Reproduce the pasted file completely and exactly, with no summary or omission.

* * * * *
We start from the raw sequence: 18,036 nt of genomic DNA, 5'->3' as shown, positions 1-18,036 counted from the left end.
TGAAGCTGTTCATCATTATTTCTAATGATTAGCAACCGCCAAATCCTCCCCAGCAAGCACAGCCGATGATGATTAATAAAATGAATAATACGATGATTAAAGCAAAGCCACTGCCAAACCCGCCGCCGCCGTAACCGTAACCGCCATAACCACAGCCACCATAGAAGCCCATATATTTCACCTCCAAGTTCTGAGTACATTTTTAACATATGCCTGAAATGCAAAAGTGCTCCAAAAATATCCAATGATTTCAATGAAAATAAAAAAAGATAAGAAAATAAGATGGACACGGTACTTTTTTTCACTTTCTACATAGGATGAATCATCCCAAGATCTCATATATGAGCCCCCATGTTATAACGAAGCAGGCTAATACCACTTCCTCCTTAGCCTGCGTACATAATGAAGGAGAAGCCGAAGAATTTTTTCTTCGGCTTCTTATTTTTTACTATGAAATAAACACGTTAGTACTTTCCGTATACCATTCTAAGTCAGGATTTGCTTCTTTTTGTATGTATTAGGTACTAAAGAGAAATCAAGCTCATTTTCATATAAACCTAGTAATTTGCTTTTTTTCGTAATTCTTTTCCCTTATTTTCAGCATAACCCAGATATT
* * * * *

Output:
We start from the raw sequence: 18,036 nt of genomic DNA, 5'->3' as shown, positions 1-18,036 counted from the left end.
TGAAGCTGTTCATCATTATTTCTAATGATTAGCAACCGCCAAATCCTCCCCAGCAAGCACAGCCGATGATGATTAATAAAATGAATAATACGATGATTAAAGCAAAGCCACTGCCAAACCCGCCGCCGCCGTAACCGTAACCGCCATAACCACAGCCACCATAGAAGCCCATATATTTCACCTCCAAGTTCTGAGTACATTTTTAACATATGCCTGAAATGCAAAAGTGCTCCAAAAATATCCAATGATTTCAATGAAAATAAAAAAAGATAAGAAAATAAGATGGACACGGTACTTTTTTTCACTTTCTACATAGGATGAATCATCCCAAGATCTCATATATGAGCCCCCATGTTATAACGAAGCAGGCTAATACCACTTCCTCCTTAGCCTGCGTACATAATGAAGGAGAAGCCGAAGAATTTTTTCTTCGGCTTCTTATTTTTTACTATGAAATAAACACGTTAGTACTTTCCGTATACCATTCTAAGTCAGGATTTGCTTCTTTTTGTATGTATTAGGTACTAAAGAGAAATCAAGCTCATTTTCATATAAACCTAGTAATTTGCTTTTTTTCGTAATTCTTTTCCCTTATTTTCAGCATAACCCAGATATT